The project, or at least this stage, will be over soon and, for some of us in the project team, the end of our time at King’s as well. We hope, before we go, to leave the seed to something bigger which will be of use to research staff, academics, professional services staff and all the people at the university who might find something great when chance meetings happen to throw them together around a (digital) post-it.

 

People in this Country have had enough of Experts

Written by Dr Amy Birch, Research Staff Development Consultant 

Whatever you think of this quote, it’s undeniable that public scorn of ‘facts’ has had a major influence in policy and voting over the last few years. And yet, more academics are engaging with policymakers and MPs than ever before. We’re part of the initial discussion but never make it to the final argument and decision-making process. This, in part, has to do with the significant differences in communication in the academic field and political sphere – often we perceive that ‘selling something’ is a way of lying or manipulating facts whereas policy-makers are frustrated by academics relying on facts and data rather than giving their opinion. But persuasive arguments and good oratory need to appeal to both our rational and emotional side.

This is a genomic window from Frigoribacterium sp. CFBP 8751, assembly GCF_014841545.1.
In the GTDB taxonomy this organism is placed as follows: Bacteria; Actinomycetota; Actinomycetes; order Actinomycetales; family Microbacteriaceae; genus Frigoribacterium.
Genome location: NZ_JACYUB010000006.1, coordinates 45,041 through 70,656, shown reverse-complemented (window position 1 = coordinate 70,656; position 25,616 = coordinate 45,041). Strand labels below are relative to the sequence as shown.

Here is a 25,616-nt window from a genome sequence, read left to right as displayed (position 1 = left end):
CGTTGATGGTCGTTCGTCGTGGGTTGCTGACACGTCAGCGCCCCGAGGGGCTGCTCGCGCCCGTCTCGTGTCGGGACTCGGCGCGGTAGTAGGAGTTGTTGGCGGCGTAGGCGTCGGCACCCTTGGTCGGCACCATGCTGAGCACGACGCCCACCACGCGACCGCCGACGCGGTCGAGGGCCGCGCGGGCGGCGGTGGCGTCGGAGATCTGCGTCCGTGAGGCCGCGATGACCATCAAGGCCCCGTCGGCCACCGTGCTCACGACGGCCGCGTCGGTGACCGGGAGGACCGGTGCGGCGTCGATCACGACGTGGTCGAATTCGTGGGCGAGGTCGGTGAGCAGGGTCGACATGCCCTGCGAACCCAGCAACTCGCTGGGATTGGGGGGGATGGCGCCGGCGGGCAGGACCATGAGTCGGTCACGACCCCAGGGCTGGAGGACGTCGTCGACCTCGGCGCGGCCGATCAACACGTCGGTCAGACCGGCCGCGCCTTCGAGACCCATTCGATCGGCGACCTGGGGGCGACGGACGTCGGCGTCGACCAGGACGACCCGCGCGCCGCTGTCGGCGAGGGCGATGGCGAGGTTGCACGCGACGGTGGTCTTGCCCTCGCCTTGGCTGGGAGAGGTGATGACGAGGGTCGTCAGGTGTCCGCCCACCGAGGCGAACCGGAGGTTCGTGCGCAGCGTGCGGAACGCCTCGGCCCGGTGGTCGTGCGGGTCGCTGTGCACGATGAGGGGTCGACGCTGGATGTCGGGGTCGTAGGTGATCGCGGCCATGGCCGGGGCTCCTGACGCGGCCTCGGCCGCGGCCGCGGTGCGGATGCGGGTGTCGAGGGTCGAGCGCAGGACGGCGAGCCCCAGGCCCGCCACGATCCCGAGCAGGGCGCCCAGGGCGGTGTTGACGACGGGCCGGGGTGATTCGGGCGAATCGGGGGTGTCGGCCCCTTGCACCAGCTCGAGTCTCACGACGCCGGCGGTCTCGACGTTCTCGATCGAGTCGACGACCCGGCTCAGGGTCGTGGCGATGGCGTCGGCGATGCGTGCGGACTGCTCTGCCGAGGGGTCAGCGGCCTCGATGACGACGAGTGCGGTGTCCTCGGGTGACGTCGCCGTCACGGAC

Learning how to debate can teach you skills that you may not be able to learn anywhere else – not just how to construct an argument, but how to think on your feet (and change your argument on the hoof), respect your audience, gauge emotion, and how to be persuasive and amiable (but not patronising). It will improve your public speaking skills and your ability to answer questions under pressure – something all academics have experience of! Not only that, but it encourages you to see the both sides of each argument as you can often be debating for a position that you personally oppose.